from cops to disaster preparedness to road repair. Social services, too,
are likely to suffer greatly with this dreadful state budget as more
East County residents lose jobs and homes.
Iâ€™m not the first to raise this idea, of course. Governors nationwide
are already pushing for it. Not long after the bailout news broke, the
National Governors Association sent a letter to Congress asking for immediate
assistance. The Center on Budget Policy and Priorities recently released
a report saying that states are facing â€˜a great fiscal crisisâ€™ and that
their revenue projections are only weakening. Only nine statesâ€”Indiana,
Texas, Wyoming, Alaska, North Dakota, Nebraska, South Dakota, West Virginia
and Montanaâ€”arenâ€™t facing budget shortfalls in the next two years, the
report said. The economic slide is especially tough on the states because
they have balance-the-budget requirements. The Feds donâ€™t, obviously.
Mayors, too, are asking for help from Washington. Last month. the U.S.
Conference of Mayors came up with a â€œMain Streetâ€ stimulus package and
identified 4,591 infrastructure projects that would cost $24.4 billion
but would create more than a quarter of a million jobs in return, the
mayors said. Cities are really struggling, locally and nationwide. Officials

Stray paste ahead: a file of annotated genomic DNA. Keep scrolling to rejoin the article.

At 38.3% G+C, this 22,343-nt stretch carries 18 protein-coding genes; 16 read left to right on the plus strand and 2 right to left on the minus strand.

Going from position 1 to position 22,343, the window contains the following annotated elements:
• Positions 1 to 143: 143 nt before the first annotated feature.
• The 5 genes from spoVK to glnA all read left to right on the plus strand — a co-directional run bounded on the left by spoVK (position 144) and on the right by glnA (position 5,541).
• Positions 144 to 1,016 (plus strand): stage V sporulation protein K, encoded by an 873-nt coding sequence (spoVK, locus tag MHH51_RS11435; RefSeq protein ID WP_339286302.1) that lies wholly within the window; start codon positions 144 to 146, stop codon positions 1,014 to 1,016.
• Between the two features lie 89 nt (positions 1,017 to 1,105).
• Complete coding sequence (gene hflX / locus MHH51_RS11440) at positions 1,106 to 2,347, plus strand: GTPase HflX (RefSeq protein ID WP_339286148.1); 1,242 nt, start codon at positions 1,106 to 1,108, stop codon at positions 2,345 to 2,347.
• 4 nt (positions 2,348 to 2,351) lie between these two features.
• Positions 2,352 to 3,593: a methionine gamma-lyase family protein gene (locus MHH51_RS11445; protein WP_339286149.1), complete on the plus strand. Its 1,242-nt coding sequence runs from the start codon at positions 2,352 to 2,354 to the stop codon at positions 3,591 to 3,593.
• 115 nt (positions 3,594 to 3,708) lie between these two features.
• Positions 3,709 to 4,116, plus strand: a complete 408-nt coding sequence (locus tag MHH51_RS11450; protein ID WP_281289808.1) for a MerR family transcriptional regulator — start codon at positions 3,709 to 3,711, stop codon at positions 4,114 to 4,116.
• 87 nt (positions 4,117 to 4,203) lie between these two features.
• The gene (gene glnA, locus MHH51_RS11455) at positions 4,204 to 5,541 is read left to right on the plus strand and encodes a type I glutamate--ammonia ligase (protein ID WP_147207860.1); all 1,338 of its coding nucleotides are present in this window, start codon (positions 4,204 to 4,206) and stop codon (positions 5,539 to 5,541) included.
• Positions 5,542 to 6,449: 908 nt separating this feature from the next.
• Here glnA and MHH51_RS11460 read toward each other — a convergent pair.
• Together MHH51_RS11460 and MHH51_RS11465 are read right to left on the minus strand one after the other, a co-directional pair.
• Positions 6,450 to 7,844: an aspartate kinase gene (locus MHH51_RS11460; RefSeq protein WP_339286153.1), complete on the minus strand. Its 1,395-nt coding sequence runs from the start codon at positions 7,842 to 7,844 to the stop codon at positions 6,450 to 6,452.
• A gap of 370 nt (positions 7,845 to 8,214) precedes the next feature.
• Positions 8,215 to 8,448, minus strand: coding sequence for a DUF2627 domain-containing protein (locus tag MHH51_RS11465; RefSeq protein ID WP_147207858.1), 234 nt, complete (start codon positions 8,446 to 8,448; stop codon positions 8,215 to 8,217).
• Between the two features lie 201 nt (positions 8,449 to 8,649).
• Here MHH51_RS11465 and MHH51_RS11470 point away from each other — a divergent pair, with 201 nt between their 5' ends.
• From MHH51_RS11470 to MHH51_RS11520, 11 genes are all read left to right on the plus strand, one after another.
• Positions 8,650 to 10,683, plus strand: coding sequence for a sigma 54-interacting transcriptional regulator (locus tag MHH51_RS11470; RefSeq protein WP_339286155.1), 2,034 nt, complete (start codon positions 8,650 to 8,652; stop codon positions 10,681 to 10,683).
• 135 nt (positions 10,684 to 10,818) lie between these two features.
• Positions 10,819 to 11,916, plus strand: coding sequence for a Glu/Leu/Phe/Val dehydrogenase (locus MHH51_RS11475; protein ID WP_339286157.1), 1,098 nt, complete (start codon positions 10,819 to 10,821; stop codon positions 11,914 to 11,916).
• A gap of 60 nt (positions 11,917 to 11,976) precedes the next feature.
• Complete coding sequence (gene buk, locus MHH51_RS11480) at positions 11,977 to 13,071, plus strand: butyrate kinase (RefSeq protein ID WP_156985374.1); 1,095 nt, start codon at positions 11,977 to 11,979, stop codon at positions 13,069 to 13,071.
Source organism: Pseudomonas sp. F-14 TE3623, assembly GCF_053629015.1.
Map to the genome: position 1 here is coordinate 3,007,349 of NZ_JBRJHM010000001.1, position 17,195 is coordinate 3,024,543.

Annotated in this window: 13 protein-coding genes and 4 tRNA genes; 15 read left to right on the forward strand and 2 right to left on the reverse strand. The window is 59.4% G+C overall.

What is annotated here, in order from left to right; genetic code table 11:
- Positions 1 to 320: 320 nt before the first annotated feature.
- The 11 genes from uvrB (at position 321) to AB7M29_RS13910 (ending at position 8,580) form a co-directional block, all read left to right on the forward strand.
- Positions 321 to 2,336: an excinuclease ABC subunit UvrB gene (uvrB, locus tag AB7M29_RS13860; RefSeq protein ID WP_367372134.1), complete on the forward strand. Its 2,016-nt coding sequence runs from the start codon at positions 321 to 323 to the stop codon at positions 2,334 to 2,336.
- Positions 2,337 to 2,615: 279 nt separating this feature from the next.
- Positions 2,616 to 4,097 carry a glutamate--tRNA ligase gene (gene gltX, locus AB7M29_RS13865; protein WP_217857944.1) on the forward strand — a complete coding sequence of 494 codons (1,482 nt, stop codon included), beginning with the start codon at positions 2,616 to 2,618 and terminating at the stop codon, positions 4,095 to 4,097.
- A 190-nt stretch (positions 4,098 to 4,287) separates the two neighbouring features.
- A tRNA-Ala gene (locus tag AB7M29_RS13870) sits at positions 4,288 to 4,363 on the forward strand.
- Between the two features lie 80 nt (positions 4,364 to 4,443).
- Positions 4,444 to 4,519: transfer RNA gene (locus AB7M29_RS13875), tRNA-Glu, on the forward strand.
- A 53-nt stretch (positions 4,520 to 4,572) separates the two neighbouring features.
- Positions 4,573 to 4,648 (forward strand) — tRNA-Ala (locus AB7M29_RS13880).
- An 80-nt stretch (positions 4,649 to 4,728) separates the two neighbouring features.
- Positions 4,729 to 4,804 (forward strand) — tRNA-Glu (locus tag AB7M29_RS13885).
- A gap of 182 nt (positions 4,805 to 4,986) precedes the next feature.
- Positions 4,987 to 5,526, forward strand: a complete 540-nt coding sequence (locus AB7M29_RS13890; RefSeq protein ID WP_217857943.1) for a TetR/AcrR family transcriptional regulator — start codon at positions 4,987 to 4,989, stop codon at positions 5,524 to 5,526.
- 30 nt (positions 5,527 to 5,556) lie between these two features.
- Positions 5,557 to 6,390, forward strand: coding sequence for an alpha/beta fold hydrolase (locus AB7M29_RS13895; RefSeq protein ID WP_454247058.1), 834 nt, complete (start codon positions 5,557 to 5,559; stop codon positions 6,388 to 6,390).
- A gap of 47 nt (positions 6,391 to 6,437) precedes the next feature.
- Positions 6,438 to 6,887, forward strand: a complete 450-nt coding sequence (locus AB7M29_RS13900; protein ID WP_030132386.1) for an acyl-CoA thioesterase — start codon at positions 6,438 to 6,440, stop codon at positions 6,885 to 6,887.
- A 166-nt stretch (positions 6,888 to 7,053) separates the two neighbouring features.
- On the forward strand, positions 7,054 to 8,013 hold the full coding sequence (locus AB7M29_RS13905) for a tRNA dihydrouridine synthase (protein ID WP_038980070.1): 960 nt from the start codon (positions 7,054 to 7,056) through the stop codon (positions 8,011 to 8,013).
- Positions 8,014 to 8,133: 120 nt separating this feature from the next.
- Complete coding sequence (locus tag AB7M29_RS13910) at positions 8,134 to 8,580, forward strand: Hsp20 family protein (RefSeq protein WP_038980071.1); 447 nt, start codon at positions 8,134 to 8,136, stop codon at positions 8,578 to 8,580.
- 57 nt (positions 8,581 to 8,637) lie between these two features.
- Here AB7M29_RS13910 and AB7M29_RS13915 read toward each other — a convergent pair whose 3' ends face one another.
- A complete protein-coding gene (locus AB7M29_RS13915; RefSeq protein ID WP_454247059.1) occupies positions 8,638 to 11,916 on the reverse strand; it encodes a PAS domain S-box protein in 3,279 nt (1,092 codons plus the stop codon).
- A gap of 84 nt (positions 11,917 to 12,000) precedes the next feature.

in Philadelphia, Atlanta and Phoenix have reportedly asked for a share
of federal bailout money allotted to financial institutions. Worried
about the state shortfall, San Joseâ€™s mayor recently told reporters heâ€™d
ask the Feds for $14 billion for public transportation and other projects,
but then he backed off and said heâ€™d only ask for whatever the fair share
would be if the Feds chose to help cities.
Gov. Schwarzenegger recently gave a speech in which he said the federal
government only sends 80 cents to the state for every dollar California
sends to Washington. He was quoted as saying, â€œSo itâ€™s not like weâ€™re
asking for a bailout, because itâ€™s our money. Weâ€™re just saying, â€˜Hey,
give us some of our money back.â€™â€
I agree with the Govenator on this one. But his fervent request , as
well as many other polsâ€™ pleas, have fallen on deaf ears. Washington
types often ignore state and local officials, but they listen closely
to lobbyists and donors. As a result, the only bailouts weâ€™ve seen to
date have been for the Wall Street Ponzi schemers and the Detroit dinosaurs.
If the Feds can bail those guys out, they can and should bail out states
like California. Sounds to me like a no-brainer. Which means, of course,
that it will probably never happen.
Jamie Reno is the longtime San Diego correspondent for Newsweek.
He has written for many other publications including the New York Times,
Rolling Stone, Sports Illustrated, People, Entertainment Weekly, Los Angeles
Times Syndicate, San Diego Union-Tribune, San Diego Magazine and USA Today.
He has won over 70 Society of Professional Journalist and Press Club awards
and is the author of Hope Begins in the Dark. www.hopebeginsinthedark.com